If a god does exist, what form does it take, if any? Does it exist outside of time and space? Why did it create us? Further, why and how does this god exist? (i.e. Who created God and why?) Humans have come up with vastly varying answers to these questions over the millennia, many claiming to be direct revelation from God himself. If any of these sources is correct, how do we know? Some say to ask God himself, and many do, but they get different answers. How can we know that our answer is the correct one, and that we are interpreting the message as God intends?
In my search for answers to these questions, I must admit I simply do not know how we got here, or why. Coming from a strong religious background myself where I “knew” these answers, it was at first difficult to accept this uncertainty. But peace has come with learning to accept and even appreciate the magical mystery of life. I’m still curious about how things work, and welcome new ways of understanding these questions, but along the way, I marvel at what appears in my experience, and try to appreciate it just as it is.
If I had to choose a belief about a creator, my experience up to this point leads to me believe that the universe itself is a creative force of which we are all a part, down to subatomic levels. I don’t know how it works or why, but I do feel creative energy within me. I can reproduce. I can envision something that has never existed before, and make it real, just as hydrogen and oxygen molecules bond to make water, and as plants and animals grow and evolve. Isn’t it magical that all of this works as it does? I also get to choose how I view the world around me, and to a degree, how I interact with it. In a way, you could say that I am the god of my own reality. To me, this is empowering and exciting.
My beliefs about the Purpose of Life
Because I don’t claim to know any truth for certain, I don’t claim that there is any one purpose to life that everyone must live. From my observations, it appears that life can take on any meaning that we want to give it. If there is something we want out of life, we can focus on it, and move toward it. If we want happiness, for example, we can determine for ourselves what brings us happiness, and live our lives accordingly. What people want, and how they go about getting it, may be different for everyone. And every choice is okay.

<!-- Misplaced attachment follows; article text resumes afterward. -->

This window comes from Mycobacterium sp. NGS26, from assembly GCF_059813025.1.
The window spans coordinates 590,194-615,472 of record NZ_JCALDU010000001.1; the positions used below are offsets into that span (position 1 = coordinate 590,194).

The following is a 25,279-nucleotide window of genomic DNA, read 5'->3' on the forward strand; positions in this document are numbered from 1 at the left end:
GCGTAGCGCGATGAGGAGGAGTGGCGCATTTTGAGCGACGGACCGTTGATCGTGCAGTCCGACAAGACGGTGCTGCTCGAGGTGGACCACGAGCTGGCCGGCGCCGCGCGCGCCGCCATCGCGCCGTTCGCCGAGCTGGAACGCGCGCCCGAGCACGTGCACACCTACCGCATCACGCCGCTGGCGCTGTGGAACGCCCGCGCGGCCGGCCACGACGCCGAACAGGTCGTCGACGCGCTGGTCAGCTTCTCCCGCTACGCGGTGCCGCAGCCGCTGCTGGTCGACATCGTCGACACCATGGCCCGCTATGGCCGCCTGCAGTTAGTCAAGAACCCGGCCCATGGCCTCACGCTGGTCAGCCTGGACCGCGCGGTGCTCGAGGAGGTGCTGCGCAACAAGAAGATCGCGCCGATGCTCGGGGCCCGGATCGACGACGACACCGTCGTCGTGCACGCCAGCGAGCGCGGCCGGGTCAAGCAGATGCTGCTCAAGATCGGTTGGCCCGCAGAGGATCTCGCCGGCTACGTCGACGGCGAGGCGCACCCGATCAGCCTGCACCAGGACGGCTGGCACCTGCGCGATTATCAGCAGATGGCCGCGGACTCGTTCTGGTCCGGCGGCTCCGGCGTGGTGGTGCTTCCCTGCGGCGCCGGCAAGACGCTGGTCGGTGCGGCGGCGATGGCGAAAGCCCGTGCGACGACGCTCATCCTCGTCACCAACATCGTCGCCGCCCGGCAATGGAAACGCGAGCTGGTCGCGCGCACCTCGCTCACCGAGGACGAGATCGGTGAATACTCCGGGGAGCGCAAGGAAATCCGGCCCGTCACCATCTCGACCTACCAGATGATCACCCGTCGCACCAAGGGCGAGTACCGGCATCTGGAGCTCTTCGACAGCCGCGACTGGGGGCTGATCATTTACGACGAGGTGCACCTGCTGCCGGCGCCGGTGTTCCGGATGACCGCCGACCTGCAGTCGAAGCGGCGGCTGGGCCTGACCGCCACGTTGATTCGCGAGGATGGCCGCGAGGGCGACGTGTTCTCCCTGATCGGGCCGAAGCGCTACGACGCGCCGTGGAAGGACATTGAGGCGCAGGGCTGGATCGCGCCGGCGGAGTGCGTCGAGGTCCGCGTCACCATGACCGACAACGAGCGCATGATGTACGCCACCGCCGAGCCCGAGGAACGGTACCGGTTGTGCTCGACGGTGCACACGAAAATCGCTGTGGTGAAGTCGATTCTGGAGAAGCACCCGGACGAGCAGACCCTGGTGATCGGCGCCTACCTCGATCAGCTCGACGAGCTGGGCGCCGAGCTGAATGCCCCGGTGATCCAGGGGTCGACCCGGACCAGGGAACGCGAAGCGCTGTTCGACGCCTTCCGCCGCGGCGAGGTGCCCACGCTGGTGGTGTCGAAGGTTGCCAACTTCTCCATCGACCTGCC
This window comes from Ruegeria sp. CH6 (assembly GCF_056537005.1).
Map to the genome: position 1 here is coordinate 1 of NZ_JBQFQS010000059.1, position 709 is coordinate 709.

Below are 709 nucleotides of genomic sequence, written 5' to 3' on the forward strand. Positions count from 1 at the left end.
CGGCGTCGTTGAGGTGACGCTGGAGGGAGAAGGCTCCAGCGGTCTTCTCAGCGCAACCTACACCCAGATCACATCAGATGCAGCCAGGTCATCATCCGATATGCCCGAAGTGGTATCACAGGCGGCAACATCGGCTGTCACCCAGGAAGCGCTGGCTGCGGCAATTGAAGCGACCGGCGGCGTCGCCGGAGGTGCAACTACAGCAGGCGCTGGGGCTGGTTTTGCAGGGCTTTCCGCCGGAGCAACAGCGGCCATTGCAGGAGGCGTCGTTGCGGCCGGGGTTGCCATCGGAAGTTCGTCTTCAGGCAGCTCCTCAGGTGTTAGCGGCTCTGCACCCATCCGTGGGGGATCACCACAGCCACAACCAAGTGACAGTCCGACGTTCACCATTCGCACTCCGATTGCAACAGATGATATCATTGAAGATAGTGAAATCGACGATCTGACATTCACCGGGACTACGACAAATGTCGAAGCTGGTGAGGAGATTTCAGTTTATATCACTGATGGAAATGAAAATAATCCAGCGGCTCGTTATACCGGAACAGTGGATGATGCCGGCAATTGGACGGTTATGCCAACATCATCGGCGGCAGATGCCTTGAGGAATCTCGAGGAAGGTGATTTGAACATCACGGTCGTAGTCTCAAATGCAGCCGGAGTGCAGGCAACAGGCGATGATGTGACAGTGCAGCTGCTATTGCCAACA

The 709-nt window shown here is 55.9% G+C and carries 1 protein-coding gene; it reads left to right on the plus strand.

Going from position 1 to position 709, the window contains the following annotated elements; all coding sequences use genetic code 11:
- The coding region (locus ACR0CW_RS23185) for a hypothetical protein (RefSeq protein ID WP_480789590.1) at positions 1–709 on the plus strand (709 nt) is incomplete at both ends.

My purpose in life regularly changes, but at the moment, I feel a strong desire to connect better with my authentic self, at the level below thought and belief, and then live from that place. I want to connect with others at this same level, enjoying the deep heart-enlarging sensations I feel in the process. I want to increase my ability to feel, and increase my awareness of the thoughts and sensations that arise in my experience, and their source. I want to be more conscious of the choices I’m making, why I’m making them, and the impact they’re having.
I want to live my life doing what I love, what I’m good at, giving from my core, and appreciating each moment as it arises. I want to continue expanding in abundance, success, and love every day, while inspiring those around me to do the same. I enjoy writing and sharing my perspectives on life. I enjoy working on the creative aspects of my businesses, seeing my ideas come to life, and seeing others enjoying my creations. I enjoy playing the piano and singing, learning challenging new pieces and techniques, creating my own, and performing them for others. In short, my purpose of life is to enjoy being alive!
Knowledge and Change
Well, that’s a little bit about what I believe based on my life experience so far. If you believe different things based on your experience, that’s great. If you think you “know” something to be absolutely true, that’s fine, too, although I feel like the words “know” and “true” are often thrown around so casually, without thought given to what those words can imply (I’ve seen dictionaries with up to twelve definitions of the word “know”). So I try to remember that these words mean different things to different people, and I’m more curious about how and in what way a person knows what they say they know, and how confident they really are in their assertion. (Epistemology again…)
I expect that my beliefs will continue changing as I gain more life experience. Or at least, I’ll have the opportunity to change them as more evidence presents itself one way or another, and as I see new perspectives from which to interpret that evidence. It’s up to me to be open to the change, and not cling too tightly to any belief, or I run the risk of deceiving myself. I try to be aware of my desire to be “right” and my ego’s natural resistance to anything that challenges this. It’s difficult to admit that “I might be wrong”, but I’ve seen how this view of clinging to being “right” divides rather than connects, as it often subconsciously paints another person or group as “wrong”, further separating both parties. Just as acceptance brings peace, resistance brings war. And it takes practice to be aware of everything I’m resisting.
Thanks for taking the time to read. I welcome any comments you want to share about what thoughts or feelings this post brought up for you, and what your beliefs are on these subjects, either in the comments below or through email.